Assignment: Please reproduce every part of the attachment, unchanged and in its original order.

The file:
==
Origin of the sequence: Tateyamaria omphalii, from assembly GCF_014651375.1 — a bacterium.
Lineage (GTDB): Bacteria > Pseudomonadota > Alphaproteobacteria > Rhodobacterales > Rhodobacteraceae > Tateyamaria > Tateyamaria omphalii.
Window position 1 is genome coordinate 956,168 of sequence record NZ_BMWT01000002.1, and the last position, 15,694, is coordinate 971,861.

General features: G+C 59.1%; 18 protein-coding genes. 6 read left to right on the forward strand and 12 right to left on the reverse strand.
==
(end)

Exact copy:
Origin of the sequence: Tateyamaria omphalii, from assembly GCF_014651375.1 — a bacterium.
Lineage (GTDB): Bacteria > Pseudomonadota > Alphaproteobacteria > Rhodobacterales > Rhodobacteraceae > Tateyamaria > Tateyamaria omphalii.
Window position 1 is genome coordinate 956,168 of sequence record NZ_BMWT01000002.1, and the last position, 15,694, is coordinate 971,861.

General features: G+C 59.1%; 18 protein-coding genes. 6 read left to right on the forward strand and 12 right to left on the reverse strand.